Literally in Sanskrit, "prana" means "breath", and "yama" means "restraint" or control.
"Prana" is usually taken to mean a lot more than the standard meaning of "breath" in English. It's more to do with the breath energy, or life energy - the chi. It's also the name of the upward moving energy of the breath.
The A:.A:. texts recommend that one should build up the length of breathing, starting with breathing out for twenty seconds, and breathing in for ten seconds, alternating nostrils.
The Hatha Yoga Pradipika recommends various types of pranayama, varying the positions of the tongue, lips, chin, throat, et al. It seems to emphasise the importance of kumbhaka, that is, the time when there is no inhaling or exhaling. In my practise, I have found that the most energy is obtained during kumbhaka.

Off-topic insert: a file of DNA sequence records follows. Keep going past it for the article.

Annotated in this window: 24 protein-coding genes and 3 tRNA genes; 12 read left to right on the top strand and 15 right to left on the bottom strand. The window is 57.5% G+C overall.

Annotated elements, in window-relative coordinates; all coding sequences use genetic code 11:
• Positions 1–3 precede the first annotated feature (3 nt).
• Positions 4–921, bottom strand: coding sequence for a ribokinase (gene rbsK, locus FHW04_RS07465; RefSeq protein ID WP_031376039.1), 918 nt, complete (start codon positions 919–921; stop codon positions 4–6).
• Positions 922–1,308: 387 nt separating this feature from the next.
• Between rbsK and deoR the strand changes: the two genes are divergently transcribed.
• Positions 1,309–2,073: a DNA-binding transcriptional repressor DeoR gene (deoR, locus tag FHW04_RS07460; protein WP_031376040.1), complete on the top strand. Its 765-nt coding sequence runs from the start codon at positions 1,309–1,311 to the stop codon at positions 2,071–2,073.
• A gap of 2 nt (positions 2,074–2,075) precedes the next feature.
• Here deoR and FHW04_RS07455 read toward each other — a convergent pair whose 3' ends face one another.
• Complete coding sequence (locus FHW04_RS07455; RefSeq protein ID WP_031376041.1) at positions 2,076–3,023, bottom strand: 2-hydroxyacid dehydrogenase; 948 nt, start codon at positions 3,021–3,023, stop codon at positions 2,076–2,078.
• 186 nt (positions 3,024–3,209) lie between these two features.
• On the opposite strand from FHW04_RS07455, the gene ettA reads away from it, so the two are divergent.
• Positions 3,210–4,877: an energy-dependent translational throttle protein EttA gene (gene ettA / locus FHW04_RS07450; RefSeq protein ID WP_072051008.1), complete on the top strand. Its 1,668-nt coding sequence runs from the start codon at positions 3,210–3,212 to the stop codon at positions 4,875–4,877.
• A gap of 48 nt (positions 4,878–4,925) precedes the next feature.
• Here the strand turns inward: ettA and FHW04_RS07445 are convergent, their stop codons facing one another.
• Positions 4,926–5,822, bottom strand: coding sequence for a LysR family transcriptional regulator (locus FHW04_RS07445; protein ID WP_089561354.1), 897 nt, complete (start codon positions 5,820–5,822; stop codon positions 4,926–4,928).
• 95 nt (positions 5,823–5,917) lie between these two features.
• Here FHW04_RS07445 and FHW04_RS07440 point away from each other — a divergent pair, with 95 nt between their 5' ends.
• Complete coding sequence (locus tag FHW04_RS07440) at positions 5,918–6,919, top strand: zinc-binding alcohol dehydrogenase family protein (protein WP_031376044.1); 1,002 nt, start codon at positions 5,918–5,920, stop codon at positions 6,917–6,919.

I have also heard that the thoughts are fewer during kumbhaka and exhaling. I have found some truth in this.
The breathing should be an important part of anyone's yoga practise, whether they are trying to gain health, magical powers, energy, or union itself.